The British National Party on Question Time

Those in the United Kingdom know that there is a particularly unpleasant political party called the British National Party. Now virtually all political parties have a degree of ugliness and lack of charm, but to my mind the BNP are not just ugly and charmless, but are wrong, very wrong. It is claimed the BNP is made up of people that are thugs, totalitarians and racists; however, the BNP is a political party who has managed to get a few councillors elected and who won two seats in the European Parliament.

How is it, you may ask, that a tolerant nation like the United Kingdom has people who will vote for thugs, totalitarians and racists?

For some years the established parties have threatened or blackmailed the people of the United Kingdom with the bogeyman of the BNP. “If you don’t vote for us you’ll let the BNP in” is what they say. I suspect that many voters do not like the blackmail implicit in this and that may well be why the BNP managed to get many of the votes they received in recent elections.

Because of minor electoral success the leader of the BNP, Mr Griffin, was invited to appear on “Question Time” with other politicians and cerebral celebrities. I watched the programme expecting to see Mr Griffin explain his policies and the other people on the question time panel debate the policies and argue against them. Testing politicians by dissecting their policies in public debate is the best was to expose vice, weaknesses, inconsistencies and folly.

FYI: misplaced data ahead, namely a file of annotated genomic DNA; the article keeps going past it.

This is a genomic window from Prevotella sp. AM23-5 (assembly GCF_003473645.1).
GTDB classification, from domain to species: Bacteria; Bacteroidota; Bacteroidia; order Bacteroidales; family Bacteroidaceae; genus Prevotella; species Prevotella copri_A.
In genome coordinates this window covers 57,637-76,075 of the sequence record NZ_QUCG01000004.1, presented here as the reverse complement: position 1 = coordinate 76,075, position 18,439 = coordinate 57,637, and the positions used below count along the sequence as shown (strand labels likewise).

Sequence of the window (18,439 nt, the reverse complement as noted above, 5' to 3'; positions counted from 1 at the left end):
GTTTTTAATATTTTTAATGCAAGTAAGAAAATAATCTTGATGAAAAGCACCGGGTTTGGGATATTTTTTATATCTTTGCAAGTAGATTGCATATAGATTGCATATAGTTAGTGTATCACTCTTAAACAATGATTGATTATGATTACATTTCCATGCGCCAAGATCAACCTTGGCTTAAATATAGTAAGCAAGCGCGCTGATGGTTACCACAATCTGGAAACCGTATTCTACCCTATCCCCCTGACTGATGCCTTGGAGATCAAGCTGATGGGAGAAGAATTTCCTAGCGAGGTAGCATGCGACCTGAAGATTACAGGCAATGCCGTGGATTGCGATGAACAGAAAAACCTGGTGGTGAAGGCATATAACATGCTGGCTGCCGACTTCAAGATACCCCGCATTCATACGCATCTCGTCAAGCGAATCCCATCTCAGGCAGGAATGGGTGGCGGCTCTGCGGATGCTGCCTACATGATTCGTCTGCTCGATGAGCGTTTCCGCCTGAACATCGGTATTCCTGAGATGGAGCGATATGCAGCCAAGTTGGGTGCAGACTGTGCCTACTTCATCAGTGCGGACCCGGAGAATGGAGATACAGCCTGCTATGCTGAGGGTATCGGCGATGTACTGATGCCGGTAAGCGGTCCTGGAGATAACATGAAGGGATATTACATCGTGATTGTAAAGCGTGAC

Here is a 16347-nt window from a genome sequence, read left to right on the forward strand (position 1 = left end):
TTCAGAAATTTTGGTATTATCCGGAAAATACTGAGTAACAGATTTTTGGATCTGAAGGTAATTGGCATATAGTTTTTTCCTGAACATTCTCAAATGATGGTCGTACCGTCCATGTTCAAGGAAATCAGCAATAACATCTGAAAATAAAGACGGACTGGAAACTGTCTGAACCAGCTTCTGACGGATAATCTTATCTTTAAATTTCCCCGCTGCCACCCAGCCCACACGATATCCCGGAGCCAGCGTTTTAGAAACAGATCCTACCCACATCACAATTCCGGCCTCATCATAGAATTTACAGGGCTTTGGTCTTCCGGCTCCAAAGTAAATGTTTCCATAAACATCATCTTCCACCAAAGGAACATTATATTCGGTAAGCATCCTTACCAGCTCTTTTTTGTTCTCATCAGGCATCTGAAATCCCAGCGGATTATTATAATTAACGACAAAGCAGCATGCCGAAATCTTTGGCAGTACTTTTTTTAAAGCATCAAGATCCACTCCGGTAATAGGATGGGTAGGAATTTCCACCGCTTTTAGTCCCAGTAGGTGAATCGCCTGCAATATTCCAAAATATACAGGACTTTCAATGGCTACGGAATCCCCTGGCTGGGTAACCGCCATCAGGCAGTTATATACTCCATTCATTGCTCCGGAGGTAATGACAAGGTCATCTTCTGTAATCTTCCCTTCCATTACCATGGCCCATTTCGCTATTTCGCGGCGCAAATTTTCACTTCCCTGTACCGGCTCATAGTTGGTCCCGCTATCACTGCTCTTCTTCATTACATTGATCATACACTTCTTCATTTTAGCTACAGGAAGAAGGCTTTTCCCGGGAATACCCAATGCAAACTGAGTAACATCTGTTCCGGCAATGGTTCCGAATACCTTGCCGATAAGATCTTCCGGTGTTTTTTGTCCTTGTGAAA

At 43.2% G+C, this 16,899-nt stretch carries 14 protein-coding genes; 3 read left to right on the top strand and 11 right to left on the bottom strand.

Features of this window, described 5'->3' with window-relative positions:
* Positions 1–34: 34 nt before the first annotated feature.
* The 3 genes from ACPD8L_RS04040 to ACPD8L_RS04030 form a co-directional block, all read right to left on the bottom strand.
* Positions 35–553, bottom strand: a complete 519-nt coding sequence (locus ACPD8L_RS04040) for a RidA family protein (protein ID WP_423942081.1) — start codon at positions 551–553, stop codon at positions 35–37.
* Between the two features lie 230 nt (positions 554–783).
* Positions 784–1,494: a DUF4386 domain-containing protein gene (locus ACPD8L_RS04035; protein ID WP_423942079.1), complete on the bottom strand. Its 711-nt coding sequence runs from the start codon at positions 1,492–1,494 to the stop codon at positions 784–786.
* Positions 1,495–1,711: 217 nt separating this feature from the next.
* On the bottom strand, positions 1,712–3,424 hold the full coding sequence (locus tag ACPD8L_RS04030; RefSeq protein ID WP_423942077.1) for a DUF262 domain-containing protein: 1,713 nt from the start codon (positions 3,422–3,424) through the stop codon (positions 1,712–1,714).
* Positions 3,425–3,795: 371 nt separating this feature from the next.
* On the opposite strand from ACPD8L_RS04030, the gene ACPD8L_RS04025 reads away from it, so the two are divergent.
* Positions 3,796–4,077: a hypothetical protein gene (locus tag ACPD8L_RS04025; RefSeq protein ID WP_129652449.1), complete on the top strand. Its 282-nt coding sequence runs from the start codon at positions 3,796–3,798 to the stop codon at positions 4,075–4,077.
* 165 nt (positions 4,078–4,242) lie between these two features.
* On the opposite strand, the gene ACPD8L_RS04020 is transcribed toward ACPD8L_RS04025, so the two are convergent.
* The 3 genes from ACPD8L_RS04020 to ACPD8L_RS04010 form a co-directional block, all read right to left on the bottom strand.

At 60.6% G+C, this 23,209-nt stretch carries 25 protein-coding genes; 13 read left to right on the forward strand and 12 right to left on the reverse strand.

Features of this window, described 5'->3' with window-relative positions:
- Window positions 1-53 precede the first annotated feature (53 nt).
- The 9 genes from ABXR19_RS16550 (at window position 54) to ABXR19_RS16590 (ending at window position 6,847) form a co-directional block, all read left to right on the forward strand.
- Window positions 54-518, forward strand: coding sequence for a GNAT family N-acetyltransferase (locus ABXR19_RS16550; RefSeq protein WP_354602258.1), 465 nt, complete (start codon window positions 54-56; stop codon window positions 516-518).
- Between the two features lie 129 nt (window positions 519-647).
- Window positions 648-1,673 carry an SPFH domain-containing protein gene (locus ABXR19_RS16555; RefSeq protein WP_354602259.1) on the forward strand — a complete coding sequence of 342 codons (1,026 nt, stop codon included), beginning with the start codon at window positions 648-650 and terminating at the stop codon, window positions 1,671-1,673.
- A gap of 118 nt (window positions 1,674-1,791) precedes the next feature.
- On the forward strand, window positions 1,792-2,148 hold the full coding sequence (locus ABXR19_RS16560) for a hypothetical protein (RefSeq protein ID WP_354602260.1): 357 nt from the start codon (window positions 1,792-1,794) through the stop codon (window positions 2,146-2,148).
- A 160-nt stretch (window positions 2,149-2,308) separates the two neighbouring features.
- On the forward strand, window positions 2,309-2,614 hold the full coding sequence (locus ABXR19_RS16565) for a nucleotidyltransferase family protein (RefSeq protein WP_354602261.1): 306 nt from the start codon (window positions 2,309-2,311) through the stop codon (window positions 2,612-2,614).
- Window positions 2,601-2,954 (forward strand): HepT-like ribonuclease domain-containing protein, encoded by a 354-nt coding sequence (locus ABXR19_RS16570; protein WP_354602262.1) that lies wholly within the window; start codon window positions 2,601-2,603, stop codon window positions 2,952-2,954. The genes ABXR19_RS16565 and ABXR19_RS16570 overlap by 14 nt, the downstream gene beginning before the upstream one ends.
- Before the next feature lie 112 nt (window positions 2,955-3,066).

Mr Griffin explained his party’s policies thoroughly. I did not agree with them. I thought it would be easy to expose the policies as wrong, illogical and vicious. I was shocked to see the other politicians on the panel not really bother to debate with Mr Griffin or argue against his policies but spend most of their air time making what appeared to be pre rehearsed speeches and statements about what Mr Griffin may have done or said some years ago.

A great deal of time was wasted with statements about Mr Griffin’s past defalcations, most of which Mr Griffin denied. It was as though the politicians on the panel were trying to establish their own credentials by blackening Mr Griffin as much as they could. While Mr Griffin explained his policies the other parties’ representatives failed to explain why Mr Griffin was wrong, and failed to admit that in some respects they might have been pursuing the wrong policies. They preferred to concentrate on attacking Mr Griffin personally.

To her credit, the cerebral celebrity – Bonnie Greer actually concentrated on the argument, not on attacking Mr Griffin.

It is easy, but not legitimate, to demonise your opponent rather than to argue against his ideas. It is easy but not legitimate to argue against ideas that your opponent does not espouse, while claiming that he does espouse them. These sophistries do not win the war of ideas.

After Question Time YouGov carried out a poll and reported that 22% of those polled would “seriously consider” voting for Mr Griffin’s party. Peter Hain claims that Question Time, viewed by eight million people, simply gave Mr Griffin and the BNP “the gift on the century”. It seems to follow from that that Mr Hain has a very low opinion of the electorate, in that it seems he thinks that if we are exposed to extreme ideas we poor souls are too stupid to reject them.